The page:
Hello my friends,
In one of my favourite courses we have been exploring ways in which women connect to their cyclical nature through the practices of ritualizing.
Our classes focus on the sacred things that women and their bodies do and how society diminishes these processes to being merely part of “womanhood”. We are reflecting on these unique and beautiful processes and are learning that they deserve to be honoured, respected, and celebrated as they were/are in traditional non-Eurocentric societies. Menstruation, childbirth, and menopause are just a few of these processes that have become pathologized, demonized, and severely over-medicalized by patriarchal society. There are so many more facets to the sacred and wild nature of womanhood that have been diminished, and we have been assigned an essay which gives us the opportunity to academically explore these facets.
I decided to focus my research on “ritualizing nourishment” due to my deep-rooted passion for Ayurveda and the vital role which cooking plays in all of my maternal relations. As I flip through my Ayurveda textbooks that my aunt gave to me several years ago (which were once her textbooks several, several years ago) my fingertips literally tingle from absorbing the electricity of such profound and ancient knowledge. My stomach flip flops and I feel giddy with the delight of embracing my divine feminine and ancestral wisdom. I am going to divide my learning into multiple posts here on blog, but I wanted to share my initial reflection with you all today. It is a short piece that I wrote to set the stage for my research. Essentially, it is the WHY behind what I do. I hope you can relate to it and that it inspires you to reflect on your own rituals.
When I think of my nani, there are two things that come to mind:
I am first hit by the brilliant odour of garlic, onions, and spices caramelizing on a searing hot pan. Secondly, I envision her sitting on the couch watching Hindi soap operas drinking water out of old Perrier bottles.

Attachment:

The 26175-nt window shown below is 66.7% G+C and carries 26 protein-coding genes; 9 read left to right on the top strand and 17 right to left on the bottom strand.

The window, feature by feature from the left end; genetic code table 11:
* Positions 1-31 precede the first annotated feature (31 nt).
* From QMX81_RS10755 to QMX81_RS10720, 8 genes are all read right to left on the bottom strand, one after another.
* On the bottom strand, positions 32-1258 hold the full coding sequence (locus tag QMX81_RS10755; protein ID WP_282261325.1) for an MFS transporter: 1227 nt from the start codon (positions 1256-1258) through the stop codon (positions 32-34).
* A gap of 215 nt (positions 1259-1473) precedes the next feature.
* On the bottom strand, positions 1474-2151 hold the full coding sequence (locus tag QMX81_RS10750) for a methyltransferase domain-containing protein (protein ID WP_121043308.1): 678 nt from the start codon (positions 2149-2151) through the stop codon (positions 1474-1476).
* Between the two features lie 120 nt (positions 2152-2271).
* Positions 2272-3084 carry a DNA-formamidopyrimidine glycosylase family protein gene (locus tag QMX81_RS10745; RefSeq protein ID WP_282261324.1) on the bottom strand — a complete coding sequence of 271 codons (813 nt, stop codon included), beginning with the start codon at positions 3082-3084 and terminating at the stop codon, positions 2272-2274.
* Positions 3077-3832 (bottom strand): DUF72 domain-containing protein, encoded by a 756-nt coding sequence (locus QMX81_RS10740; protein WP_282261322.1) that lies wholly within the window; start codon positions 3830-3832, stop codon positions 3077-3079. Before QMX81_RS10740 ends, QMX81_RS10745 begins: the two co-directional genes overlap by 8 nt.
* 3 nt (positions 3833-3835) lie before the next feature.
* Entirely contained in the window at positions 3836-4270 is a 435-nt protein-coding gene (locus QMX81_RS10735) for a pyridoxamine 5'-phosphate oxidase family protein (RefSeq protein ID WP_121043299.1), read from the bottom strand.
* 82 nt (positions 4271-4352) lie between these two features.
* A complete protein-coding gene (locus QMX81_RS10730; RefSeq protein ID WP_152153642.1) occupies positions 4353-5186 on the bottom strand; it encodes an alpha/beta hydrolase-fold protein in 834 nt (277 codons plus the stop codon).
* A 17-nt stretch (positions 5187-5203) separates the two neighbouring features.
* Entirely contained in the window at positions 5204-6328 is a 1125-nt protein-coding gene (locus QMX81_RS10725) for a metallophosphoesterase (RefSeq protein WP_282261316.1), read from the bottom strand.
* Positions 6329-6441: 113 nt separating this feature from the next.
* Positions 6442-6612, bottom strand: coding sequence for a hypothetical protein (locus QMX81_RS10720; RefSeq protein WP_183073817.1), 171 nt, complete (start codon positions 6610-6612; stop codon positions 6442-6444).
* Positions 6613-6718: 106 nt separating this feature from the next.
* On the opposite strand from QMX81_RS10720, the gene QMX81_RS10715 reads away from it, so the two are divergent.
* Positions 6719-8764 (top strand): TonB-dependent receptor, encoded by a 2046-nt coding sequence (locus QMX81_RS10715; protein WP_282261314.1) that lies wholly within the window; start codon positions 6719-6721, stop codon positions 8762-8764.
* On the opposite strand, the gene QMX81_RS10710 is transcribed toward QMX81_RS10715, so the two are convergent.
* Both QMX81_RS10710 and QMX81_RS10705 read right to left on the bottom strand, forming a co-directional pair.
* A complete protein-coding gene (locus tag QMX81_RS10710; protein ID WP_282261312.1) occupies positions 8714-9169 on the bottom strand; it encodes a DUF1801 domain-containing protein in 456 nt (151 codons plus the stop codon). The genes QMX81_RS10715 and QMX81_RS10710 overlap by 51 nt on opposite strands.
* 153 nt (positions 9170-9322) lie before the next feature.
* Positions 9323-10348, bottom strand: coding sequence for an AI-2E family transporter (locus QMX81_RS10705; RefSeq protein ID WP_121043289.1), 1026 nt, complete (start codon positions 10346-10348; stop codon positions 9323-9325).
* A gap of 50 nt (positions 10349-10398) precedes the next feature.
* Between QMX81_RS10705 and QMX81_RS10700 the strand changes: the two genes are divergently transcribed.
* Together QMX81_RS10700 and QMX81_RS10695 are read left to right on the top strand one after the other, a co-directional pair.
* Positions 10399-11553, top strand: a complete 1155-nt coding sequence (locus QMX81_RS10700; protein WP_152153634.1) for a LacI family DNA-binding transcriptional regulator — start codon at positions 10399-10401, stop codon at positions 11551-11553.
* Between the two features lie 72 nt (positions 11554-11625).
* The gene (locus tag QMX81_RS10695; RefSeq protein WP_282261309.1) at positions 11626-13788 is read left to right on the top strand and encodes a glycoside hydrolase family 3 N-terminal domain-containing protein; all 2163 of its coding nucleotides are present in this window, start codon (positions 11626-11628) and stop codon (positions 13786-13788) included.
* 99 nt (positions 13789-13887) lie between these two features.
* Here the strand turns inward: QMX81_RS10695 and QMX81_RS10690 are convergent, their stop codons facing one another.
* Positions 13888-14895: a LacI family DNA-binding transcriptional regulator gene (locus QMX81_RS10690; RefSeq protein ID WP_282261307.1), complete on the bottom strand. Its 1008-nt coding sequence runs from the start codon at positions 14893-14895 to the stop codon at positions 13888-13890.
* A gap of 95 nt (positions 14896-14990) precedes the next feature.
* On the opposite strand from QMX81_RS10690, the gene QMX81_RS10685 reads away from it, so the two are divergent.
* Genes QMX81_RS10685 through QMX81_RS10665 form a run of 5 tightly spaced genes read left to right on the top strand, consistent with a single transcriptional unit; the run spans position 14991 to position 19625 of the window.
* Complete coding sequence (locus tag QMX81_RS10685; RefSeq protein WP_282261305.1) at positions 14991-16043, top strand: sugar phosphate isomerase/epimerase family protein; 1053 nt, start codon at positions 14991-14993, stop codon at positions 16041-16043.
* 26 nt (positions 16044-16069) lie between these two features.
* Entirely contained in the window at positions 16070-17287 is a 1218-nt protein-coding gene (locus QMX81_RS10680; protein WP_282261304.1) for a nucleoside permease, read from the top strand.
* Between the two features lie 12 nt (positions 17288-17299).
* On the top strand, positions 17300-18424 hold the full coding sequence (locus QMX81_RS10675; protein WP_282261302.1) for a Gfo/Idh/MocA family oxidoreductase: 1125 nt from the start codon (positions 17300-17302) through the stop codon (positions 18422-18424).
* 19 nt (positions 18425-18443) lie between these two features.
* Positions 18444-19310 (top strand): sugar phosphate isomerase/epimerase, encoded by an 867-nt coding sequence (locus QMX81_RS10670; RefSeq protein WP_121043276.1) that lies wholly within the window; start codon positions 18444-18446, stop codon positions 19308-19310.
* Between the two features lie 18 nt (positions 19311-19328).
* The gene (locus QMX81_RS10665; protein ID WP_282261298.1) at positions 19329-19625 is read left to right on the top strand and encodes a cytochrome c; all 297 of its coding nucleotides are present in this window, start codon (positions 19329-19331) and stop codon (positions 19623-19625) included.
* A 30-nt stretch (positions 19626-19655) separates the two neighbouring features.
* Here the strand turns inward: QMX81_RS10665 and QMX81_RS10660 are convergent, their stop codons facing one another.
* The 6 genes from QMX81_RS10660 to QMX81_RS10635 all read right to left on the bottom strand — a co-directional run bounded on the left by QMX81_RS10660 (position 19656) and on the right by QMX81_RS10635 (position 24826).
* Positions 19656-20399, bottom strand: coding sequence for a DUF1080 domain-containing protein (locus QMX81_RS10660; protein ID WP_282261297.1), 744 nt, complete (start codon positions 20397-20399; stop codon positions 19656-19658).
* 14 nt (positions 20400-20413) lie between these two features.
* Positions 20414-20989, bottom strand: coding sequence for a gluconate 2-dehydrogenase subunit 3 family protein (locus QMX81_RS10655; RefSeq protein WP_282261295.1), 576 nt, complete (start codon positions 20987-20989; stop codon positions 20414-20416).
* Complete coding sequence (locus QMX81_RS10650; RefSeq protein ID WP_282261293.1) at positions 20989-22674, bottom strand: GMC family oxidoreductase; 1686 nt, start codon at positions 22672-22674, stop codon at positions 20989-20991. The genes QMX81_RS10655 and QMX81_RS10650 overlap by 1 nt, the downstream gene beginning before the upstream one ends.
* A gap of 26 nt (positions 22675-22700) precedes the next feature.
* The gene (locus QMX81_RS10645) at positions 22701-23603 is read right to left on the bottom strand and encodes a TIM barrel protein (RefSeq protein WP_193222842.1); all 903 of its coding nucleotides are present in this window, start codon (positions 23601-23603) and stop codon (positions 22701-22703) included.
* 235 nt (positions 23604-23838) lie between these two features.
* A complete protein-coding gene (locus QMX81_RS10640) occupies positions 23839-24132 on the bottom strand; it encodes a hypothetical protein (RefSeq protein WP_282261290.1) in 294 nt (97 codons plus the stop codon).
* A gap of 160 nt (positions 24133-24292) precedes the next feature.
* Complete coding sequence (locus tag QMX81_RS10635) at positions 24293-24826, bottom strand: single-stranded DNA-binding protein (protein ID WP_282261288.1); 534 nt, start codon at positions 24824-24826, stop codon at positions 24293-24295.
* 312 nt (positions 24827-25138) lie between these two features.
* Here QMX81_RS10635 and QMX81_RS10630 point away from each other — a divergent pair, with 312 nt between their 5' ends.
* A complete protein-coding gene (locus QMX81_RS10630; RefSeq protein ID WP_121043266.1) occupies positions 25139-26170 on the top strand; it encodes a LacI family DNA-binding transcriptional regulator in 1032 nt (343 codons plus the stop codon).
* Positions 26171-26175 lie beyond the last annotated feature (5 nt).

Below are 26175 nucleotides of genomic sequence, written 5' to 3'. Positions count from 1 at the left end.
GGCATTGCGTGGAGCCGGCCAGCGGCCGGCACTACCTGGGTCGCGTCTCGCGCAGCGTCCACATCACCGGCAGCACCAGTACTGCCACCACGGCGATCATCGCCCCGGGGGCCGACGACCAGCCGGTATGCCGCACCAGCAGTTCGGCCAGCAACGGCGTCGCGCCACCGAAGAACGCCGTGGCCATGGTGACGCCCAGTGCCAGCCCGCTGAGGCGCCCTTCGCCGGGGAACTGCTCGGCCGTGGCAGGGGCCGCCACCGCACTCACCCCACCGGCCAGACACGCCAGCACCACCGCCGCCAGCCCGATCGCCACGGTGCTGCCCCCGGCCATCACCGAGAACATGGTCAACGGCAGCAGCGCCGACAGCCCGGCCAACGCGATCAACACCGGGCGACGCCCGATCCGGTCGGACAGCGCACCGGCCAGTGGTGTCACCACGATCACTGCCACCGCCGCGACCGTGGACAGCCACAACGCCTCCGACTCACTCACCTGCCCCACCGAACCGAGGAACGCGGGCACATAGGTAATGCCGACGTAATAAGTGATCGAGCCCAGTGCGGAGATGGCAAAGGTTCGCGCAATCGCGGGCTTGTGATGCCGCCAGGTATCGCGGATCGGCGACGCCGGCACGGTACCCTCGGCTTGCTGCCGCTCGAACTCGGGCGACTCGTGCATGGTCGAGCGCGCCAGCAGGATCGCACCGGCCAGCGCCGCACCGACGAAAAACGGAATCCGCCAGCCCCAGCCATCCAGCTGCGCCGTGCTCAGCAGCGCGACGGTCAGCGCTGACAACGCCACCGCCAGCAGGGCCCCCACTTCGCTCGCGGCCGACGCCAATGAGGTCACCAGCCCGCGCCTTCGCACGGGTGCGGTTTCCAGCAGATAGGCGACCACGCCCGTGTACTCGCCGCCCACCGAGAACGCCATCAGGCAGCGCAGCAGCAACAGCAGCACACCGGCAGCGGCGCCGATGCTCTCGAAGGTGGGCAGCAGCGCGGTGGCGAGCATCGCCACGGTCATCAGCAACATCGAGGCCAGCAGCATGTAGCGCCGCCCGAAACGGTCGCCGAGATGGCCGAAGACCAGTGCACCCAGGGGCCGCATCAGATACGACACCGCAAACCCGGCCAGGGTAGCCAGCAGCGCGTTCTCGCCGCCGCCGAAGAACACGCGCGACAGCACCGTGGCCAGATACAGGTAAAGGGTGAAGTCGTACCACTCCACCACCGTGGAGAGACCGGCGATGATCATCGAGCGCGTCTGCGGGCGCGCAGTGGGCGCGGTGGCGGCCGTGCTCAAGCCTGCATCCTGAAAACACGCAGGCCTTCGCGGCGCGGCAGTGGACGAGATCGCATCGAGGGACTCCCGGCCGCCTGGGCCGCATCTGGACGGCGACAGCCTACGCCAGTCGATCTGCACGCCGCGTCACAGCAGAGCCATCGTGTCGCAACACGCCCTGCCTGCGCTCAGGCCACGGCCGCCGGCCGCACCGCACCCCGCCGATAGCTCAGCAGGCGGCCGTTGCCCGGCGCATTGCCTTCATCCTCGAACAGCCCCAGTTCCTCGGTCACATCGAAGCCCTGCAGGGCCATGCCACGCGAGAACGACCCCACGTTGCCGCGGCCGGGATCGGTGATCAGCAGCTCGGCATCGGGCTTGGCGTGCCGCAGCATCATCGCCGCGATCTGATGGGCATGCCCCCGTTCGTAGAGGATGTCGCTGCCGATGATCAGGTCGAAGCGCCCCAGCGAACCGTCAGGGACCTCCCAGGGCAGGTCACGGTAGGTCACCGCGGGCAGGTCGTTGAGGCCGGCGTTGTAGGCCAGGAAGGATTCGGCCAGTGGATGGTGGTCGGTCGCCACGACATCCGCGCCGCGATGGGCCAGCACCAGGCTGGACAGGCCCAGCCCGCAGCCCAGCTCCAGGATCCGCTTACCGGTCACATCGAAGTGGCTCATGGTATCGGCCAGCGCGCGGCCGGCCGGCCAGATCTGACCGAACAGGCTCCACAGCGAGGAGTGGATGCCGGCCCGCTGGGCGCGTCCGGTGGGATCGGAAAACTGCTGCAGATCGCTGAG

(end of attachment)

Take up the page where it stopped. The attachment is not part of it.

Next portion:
Indian soap operas are quite spectacular. At any given moment the scene can shift from a close up of a heartbroken aunty gazing sorrowfully into the camera as it pans out for a solid 30 seconds, to a Bhangra dance number on a rooftop or in the middle of the streets, to someone either getting married or dying. I firmly believe that soap operas are more important to Indian culture than Bollywood, but this is all besides the point.
Everyday when I would go to my nani’s house after school these soap operas would be playing (much too loudly) on the television and those sweet smells would be wafting from the kitchen. There would always be multiple green glass jars full of purified water sitting in her sunroom which she would continuously refill after drinking and place back out in the sunlight. One day I questioned her about it and her response was something about the sun’s warming energy being absorbed into the water, but in my minds eye it was as merely a breeding ground for bacteria.
This was one of the many rituals she would participate in everyday. From the way she cooked her food to the mantra of OM under her breath, it seemed that everything she did was intentional. When she passed away the sorrow that I felt was not for her death, as I understood that she had to move on to her next cycle of life, but I was overwhelmed with how much I had never asked her. The sadness that felt was because I could no longer ask her about her rituals and listen to her wisdom. I try to live with the outlook of lessons rather than regret, however I do have one regret- brushing off her teachings and stories when she was still around.
All of this led me to study the philosophy of yoga and practices of Ayurvedic healing. However, throughout my past three years of study I have not found a single practice that involves green glass jars.
I will leave it at that for today, but stay tuned for upcoming posts all about the practices of Ayurvedic healing, beauty, and cooking.
I send you love and light.